- Music Review: Need a Gala? Tchaikovsky Is a Go-To Guy (nytimes.com)
- Music Review: Rich Talent and Promising Voices Well Rewarded (nytimes.com)
I understand that the download from DocsStocs made by Claude Cartaginese has now reached into over 5,000 downloads, with also many other sources of this document appearing also on the web as people share it freely as intended, so that the full number of downloads may be as high as 10,000 or more.
Set against that, though is the fact that not nearly so many paper copies have been ordered. The only place they can be ordered is Amazon in America, not the UK Amazon as yet, and the link to the product is embedded on the thumbnail.
If you would like a book worth in fact over 50 USD if it had not be gifted by over 40 volunteers each telling how they managed to learn multiple languages for less than 17 dollars, and also support Uncle Claude who had to fork out some of his private lolly on making the first bunch of paper books that are not selling, even though people have been eager to take the free version, then either click on the link here (which gives you the same price and I think I’m on 6% without costing you any more) or if you don’t want to give me 6% but still pay the same, then find the link just by going normally to Amazon.com and searching for it.
If you read the e-version and liked it, why not buy the paper version as a gift for someone else? It will always be possible to get a free version of this booki, but the printed one is very nice too and a good use of seventeen dollars, so please let’s be having a few more purchases of it.
- Buy “The Polyglot Project” on Amazon via my aStore, or download e-book (huliganov.tv)
- Answer to Question comparing Goldlist and Mnemosyne Methods. (huliganov.tv)
- Windows Phone 7 App Showcase: Polyglot (pocketnow.com)
- Just a Few Days Away… (via SYZYGY ON LANGUAGES) (huliganov.tv)
- Docs.com update brings speed, stability, and support for additional languages (downloadsquad.switched.com)
Production date: 12 July 2006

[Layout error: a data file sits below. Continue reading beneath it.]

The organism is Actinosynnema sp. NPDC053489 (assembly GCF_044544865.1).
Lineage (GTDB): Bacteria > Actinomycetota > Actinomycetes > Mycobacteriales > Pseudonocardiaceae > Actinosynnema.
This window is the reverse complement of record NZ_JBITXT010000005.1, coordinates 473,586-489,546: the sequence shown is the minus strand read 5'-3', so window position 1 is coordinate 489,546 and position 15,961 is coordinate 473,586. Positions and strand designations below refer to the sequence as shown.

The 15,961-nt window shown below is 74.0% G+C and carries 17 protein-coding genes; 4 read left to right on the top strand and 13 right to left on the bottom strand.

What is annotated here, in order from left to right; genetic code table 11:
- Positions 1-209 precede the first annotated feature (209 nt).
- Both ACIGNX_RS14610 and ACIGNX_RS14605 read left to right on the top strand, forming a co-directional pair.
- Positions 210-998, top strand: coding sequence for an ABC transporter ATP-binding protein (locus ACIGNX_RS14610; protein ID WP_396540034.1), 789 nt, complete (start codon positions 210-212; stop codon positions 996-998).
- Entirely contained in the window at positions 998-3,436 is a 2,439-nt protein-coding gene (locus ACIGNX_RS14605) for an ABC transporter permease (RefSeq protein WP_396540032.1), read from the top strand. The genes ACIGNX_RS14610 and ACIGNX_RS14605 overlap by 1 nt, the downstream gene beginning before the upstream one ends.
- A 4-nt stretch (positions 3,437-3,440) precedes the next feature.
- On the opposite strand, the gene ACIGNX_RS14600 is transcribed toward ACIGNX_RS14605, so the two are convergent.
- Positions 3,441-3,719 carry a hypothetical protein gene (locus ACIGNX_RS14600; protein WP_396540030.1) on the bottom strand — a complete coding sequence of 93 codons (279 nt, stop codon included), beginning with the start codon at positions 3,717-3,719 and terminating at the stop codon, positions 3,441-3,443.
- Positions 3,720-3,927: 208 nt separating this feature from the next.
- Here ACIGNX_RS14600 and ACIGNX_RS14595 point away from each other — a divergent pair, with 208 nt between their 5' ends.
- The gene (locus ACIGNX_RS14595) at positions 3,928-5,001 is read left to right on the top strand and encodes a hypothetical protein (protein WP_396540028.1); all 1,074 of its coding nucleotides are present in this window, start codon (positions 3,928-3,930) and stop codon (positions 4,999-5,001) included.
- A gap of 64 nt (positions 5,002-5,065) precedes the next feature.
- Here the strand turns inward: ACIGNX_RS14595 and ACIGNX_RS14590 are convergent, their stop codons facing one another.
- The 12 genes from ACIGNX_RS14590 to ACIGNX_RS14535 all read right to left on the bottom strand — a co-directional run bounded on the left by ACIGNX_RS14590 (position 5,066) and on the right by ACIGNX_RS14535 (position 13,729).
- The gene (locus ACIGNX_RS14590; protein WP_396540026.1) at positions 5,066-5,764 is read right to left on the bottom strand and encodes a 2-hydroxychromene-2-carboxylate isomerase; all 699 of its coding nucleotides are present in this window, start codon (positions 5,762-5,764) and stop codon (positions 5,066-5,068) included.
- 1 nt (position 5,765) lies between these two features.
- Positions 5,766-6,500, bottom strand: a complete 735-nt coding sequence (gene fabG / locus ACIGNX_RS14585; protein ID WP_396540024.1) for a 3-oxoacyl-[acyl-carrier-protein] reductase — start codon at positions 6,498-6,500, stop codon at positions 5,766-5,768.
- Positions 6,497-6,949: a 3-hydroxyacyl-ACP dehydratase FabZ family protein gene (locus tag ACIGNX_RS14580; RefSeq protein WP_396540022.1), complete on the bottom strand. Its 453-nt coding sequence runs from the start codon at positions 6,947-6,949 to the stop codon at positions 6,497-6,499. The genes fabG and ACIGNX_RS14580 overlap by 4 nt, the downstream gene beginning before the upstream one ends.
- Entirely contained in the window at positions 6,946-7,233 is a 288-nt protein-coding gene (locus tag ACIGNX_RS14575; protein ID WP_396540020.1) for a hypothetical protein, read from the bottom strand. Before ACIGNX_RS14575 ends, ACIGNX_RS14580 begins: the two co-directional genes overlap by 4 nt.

Playout date: 12/7/2006
Camera: Logitech webcam
Post Production: WMM
Soundtrack info: “Some Enchanted Evening” – karaoke version
Languages used: English, Russian
Animals featured: None
The start of what has in fact been the most popular thing I’ve ever done on the internet, this is the first ever lesson of Russian in the cult course done as Viktor Dmitrievitch Huliganov.
Here in Huliganov.tv these are going to have their own section, and each of the films will have additional notes.
The vocab of each will be listed here, and you’ll be able to ask your questions in the comments sections also, and get maybe a longer answer than the ones that it’s possible to get in the original YT format.
This was only actually going to be a series of lessons on the Russian alphabet, as the vehicle not only for Russian but for other languages also, but in the course of the ten lessons, in which there are hardly any Russian words as such in the first few lessons, people started asking for real full Russian lessons, which is what then happens in RL102.
In this lesson no actual letters are given, only info on the historical background of Cyrillics. It still got to over 60,000 views! People simply love the mix of serious linguistic education with humour, so that’s what I tried to do with this course, each lesson of which contains some didactic material and then a joke and a song.
Production date: 6 July 2006
Playout date: 6/7/2006
Camera: Logitech webcam
Post Production: None
Location: Jazdow Office
Soundtrack notes: “The Power of Love”, karaoke version mp3.
This is the video where, inspired by the Russian Proverb “Don’t have 100 roubles, but have 100 friends”, in order to get one hundred subscribers (which seemed a tall order at the time, but there are 32 times that number now!) Viktor dropped a hundred rouble note in the fish tank and the fish ate it. He then goes on to sing the Power of Love, but gets interrupted as ever by a phone call.
Unfortunately the voice was too loud for the microphone settings.
Now I like to think Huliganov.TV is a place people can come to get all the “insider secrets” on my films, and so here’s a couple for this film.
1. It was not 100 Russian roubles (worth about 4 dollars) it was 100 Belarusian roubles (worth a few cents) I put in the tank,
2. The fish didn’t actually consume the note, I fished it out again afterwards. This was just to prevent the printers inks from contaminating the water.